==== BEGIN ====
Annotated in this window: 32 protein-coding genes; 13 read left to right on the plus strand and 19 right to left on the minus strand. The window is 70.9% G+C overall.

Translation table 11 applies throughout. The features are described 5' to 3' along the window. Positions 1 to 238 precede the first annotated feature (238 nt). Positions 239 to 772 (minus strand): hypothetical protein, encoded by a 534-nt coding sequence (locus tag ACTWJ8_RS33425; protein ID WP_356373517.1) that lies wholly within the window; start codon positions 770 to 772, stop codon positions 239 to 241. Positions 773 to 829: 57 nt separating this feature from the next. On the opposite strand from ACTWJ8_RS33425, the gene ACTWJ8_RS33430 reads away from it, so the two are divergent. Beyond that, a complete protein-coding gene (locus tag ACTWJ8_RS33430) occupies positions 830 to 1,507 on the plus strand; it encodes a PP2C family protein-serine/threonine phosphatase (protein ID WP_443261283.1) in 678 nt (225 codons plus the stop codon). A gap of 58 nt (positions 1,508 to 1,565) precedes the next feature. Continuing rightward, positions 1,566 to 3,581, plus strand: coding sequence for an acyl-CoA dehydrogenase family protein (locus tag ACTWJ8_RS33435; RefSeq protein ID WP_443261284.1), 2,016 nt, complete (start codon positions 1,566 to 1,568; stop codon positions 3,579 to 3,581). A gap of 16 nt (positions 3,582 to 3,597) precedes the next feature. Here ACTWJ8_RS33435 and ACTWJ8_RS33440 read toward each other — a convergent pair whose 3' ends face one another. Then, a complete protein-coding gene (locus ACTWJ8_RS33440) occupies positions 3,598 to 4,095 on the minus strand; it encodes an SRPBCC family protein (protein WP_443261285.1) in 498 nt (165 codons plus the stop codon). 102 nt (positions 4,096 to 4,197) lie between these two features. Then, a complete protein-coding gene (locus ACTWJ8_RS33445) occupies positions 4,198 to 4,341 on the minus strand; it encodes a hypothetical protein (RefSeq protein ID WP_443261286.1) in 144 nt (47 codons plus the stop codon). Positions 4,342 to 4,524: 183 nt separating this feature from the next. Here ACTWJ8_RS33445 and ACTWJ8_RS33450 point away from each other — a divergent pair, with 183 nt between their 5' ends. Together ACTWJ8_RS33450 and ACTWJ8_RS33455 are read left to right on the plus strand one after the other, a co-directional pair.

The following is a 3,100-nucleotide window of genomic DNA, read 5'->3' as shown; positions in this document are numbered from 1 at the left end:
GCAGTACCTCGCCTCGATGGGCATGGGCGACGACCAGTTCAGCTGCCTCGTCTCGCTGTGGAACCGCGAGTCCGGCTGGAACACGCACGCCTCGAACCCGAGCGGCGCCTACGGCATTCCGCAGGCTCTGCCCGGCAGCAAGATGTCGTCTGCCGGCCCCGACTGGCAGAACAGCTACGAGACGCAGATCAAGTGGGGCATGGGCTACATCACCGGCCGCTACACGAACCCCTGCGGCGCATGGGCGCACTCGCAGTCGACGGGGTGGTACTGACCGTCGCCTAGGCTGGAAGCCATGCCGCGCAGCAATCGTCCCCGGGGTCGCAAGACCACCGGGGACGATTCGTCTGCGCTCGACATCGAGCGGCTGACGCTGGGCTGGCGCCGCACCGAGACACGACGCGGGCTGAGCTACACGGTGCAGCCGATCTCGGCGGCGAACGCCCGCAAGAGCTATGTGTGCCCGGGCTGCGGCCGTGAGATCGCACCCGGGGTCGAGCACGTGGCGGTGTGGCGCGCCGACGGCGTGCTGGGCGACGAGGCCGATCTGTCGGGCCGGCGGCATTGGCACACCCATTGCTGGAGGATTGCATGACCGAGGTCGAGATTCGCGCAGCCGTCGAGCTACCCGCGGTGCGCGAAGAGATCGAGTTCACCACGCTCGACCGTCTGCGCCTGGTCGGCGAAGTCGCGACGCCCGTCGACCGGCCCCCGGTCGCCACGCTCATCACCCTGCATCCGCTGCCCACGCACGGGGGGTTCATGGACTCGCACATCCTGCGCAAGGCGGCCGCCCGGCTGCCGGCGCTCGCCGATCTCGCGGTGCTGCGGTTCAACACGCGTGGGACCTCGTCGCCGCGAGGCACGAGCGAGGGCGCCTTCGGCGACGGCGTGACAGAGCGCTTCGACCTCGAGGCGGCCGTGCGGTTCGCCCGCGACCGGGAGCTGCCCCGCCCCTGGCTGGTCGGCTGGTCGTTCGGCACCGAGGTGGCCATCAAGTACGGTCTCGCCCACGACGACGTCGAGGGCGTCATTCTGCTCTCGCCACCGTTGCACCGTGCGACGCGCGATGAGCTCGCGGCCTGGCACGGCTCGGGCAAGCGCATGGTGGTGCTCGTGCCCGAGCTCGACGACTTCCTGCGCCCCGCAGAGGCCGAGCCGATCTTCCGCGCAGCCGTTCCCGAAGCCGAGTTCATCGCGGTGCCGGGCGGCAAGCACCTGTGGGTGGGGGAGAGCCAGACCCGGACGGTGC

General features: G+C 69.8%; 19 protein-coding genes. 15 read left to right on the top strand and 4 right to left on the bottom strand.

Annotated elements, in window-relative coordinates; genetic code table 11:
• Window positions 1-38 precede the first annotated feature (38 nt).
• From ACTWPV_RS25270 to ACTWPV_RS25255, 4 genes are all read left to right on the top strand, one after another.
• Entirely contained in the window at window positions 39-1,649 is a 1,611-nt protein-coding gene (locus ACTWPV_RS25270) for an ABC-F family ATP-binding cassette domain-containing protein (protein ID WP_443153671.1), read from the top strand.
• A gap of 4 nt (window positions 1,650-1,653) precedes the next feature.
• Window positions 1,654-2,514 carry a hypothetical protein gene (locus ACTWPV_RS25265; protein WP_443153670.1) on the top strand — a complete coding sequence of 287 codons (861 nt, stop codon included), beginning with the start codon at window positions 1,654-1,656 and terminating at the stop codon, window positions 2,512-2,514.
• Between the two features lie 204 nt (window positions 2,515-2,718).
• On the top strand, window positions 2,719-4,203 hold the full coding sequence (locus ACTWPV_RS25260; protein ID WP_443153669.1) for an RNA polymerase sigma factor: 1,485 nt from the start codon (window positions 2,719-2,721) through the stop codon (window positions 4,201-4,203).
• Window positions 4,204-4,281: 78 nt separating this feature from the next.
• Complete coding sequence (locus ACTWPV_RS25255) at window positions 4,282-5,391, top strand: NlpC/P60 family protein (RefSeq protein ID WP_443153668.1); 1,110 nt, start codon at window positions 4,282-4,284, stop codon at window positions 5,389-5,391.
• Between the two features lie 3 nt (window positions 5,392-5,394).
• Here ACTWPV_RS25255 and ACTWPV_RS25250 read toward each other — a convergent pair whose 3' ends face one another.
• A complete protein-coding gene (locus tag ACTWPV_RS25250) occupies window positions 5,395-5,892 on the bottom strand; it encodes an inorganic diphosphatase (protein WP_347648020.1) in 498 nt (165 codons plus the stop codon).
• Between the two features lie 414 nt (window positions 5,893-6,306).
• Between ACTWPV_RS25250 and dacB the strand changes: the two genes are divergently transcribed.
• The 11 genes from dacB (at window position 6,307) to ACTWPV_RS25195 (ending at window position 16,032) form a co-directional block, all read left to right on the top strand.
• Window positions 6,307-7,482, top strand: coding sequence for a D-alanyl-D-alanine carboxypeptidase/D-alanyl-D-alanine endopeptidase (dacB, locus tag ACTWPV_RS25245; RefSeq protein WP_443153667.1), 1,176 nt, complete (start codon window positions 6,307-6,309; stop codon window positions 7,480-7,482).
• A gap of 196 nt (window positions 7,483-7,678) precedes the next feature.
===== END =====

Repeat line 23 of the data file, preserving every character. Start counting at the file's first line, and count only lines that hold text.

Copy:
• A gap of 196 nt (window positions 7,483-7,678) precedes the next feature.